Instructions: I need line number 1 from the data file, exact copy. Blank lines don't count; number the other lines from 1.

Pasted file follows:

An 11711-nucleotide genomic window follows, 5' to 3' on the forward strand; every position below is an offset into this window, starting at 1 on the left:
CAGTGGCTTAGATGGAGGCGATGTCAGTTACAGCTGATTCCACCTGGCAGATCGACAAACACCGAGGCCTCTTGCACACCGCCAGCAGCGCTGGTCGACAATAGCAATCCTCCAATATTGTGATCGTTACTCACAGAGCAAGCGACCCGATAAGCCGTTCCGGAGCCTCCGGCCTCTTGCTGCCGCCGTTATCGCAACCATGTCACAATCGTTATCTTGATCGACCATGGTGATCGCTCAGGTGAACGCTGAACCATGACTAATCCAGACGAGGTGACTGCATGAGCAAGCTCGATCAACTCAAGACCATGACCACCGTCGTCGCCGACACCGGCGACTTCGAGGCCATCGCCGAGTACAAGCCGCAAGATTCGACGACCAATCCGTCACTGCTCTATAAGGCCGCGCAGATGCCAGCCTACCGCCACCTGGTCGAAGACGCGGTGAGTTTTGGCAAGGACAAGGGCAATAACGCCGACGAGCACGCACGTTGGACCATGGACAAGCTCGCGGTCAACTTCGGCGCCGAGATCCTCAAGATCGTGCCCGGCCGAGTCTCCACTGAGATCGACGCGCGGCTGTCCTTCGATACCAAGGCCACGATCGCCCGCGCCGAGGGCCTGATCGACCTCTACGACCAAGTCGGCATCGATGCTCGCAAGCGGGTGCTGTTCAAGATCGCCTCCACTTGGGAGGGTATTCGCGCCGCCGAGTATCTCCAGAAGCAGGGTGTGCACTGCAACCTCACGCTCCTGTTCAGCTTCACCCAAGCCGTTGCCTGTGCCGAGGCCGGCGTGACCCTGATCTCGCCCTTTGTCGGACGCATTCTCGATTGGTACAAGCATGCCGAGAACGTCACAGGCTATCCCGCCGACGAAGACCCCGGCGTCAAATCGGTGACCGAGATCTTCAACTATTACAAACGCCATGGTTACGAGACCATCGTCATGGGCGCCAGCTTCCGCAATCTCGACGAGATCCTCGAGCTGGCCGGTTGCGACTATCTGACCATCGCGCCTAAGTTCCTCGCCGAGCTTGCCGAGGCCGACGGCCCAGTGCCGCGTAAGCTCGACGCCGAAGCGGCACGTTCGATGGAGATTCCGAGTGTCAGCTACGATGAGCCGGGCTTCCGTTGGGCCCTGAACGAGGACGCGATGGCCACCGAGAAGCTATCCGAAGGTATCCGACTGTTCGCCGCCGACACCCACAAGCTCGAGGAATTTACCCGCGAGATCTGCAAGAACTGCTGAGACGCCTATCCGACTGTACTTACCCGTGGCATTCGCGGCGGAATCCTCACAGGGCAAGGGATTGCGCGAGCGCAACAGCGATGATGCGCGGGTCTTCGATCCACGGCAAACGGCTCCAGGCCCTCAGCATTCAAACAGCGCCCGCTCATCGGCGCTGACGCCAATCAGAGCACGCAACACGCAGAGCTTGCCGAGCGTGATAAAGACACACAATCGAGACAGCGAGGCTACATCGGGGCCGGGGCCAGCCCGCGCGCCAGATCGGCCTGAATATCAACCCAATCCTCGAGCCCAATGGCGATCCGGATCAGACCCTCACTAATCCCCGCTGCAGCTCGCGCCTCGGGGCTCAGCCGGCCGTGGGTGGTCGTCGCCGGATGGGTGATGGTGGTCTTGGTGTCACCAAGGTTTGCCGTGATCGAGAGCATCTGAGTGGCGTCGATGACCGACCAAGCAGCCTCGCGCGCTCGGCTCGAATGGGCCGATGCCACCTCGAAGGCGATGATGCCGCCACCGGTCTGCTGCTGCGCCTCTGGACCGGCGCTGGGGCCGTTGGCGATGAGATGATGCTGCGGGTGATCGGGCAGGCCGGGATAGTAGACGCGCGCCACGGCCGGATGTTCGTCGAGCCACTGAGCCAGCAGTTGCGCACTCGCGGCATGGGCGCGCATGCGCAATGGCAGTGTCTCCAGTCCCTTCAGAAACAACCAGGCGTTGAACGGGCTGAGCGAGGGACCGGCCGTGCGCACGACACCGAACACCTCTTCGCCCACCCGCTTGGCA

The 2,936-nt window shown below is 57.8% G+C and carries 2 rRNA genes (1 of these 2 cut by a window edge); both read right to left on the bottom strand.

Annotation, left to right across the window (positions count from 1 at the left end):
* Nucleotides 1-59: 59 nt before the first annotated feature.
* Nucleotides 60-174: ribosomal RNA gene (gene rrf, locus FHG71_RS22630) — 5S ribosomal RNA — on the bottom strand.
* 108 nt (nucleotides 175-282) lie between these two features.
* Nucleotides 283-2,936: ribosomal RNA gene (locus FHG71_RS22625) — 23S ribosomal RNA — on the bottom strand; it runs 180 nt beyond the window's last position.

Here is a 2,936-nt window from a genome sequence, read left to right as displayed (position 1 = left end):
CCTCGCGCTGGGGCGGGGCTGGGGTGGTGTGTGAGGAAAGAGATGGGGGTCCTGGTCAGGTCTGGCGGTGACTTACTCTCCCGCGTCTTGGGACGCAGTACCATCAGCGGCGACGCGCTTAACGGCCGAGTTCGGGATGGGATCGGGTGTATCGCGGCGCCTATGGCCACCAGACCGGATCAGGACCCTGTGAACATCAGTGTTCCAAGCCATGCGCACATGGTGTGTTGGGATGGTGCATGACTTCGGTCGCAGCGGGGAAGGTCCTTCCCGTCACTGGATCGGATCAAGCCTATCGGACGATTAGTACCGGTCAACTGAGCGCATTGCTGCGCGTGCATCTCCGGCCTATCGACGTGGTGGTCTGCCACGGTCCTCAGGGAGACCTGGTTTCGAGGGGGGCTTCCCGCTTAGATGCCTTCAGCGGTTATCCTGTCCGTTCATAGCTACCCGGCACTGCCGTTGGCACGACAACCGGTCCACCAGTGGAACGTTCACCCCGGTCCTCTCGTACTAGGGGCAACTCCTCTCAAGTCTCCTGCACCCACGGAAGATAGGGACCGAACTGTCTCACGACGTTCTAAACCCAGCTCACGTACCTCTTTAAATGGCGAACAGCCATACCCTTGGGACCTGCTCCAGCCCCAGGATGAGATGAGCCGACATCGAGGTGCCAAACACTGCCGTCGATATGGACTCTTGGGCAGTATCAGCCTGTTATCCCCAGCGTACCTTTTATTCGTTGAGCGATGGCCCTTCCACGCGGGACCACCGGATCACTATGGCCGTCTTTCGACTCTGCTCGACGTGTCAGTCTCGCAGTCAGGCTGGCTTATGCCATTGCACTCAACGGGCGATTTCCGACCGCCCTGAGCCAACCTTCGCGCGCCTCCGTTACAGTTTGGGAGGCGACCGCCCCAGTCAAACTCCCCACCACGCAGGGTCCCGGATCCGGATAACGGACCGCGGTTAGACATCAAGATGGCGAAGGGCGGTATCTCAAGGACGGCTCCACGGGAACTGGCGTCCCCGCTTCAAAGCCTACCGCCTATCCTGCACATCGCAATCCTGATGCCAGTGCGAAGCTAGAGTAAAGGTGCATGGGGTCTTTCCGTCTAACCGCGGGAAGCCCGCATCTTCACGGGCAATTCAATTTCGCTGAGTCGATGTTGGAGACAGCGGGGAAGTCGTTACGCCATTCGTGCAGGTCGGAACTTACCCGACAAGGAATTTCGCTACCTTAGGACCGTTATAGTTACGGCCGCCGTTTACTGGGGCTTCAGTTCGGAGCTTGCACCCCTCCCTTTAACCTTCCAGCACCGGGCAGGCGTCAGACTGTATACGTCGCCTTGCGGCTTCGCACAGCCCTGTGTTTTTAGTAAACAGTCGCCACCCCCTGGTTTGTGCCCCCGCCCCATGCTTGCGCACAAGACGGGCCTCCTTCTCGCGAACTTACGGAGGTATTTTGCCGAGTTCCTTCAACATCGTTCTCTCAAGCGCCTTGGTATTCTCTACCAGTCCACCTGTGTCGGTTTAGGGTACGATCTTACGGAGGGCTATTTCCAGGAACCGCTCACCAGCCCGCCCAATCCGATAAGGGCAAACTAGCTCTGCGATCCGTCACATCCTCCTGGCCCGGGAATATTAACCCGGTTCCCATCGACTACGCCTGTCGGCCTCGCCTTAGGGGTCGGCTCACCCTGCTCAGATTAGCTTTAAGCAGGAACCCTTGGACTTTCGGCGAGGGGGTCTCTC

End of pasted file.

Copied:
An 11711-nucleotide genomic window follows, 5' to 3' on the forward strand; every position below is an offset into this window, starting at 1 on the left: